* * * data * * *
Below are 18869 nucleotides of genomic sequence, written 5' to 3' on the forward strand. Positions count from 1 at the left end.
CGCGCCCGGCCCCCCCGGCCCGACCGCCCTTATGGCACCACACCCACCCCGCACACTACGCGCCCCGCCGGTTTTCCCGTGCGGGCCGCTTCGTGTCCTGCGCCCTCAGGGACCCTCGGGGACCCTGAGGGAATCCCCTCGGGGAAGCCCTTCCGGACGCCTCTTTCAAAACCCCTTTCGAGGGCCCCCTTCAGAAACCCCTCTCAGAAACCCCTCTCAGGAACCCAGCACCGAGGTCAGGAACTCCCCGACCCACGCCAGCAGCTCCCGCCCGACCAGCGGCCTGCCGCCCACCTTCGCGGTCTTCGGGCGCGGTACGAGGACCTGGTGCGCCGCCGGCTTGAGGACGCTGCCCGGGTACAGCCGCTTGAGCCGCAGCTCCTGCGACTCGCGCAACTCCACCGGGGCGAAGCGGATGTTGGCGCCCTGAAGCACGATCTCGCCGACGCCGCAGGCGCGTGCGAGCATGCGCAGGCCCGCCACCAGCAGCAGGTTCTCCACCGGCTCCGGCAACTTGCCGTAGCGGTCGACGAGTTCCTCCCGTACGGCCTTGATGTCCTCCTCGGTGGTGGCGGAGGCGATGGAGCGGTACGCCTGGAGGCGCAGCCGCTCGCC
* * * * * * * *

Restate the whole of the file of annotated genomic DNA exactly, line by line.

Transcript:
Below are 18869 nucleotides of genomic sequence, written 5' to 3' on the forward strand. Positions count from 1 at the left end.
CGCGCCCGGCCCCCCCGGCCCGACCGCCCTTATGGCACCACACCCACCCCGCACACTACGCGCCCCGCCGGTTTTCCCGTGCGGGCCGCTTCGTGTCCTGCGCCCTCAGGGACCCTCGGGGACCCTGAGGGAATCCCCTCGGGGAAGCCCTTCCGGACGCCTCTTTCAAAACCCCTTTCGAGGGCCCCCTTCAGAAACCCCTCTCAGAAACCCCTCTCAGGAACCCAGCACCGAGGTCAGGAACTCCCCGACCCACGCCAGCAGCTCCCGCCCGACCAGCGGCCTGCCGCCCACCTTCGCGGTCTTCGGGCGCGGTACGAGGACCTGGTGCGCCGCCGGCTTGAGGACGCTGCCCGGGTACAGCCGCTTGAGCCGCAGCTCCTGCGACTCGCGCAACTCCACCGGGGCGAAGCGGATGTTGGCGCCCTGAAGCACGATCTCGCCGACGCCGCAGGCGCGTGCGAGCATGCGCAGGCCCGCCACCAGCAGCAGGTTCTCCACCGGCTCCGGCAACTTGCCGTAGCGGTCGACGAGTTCCTCCCGTACGGCCTTGATGTCCTCCTCGGTGGTGGCGGAGGCGATGGAGCGGTACGCCTGGAGGCGCAGCCGCTCGCC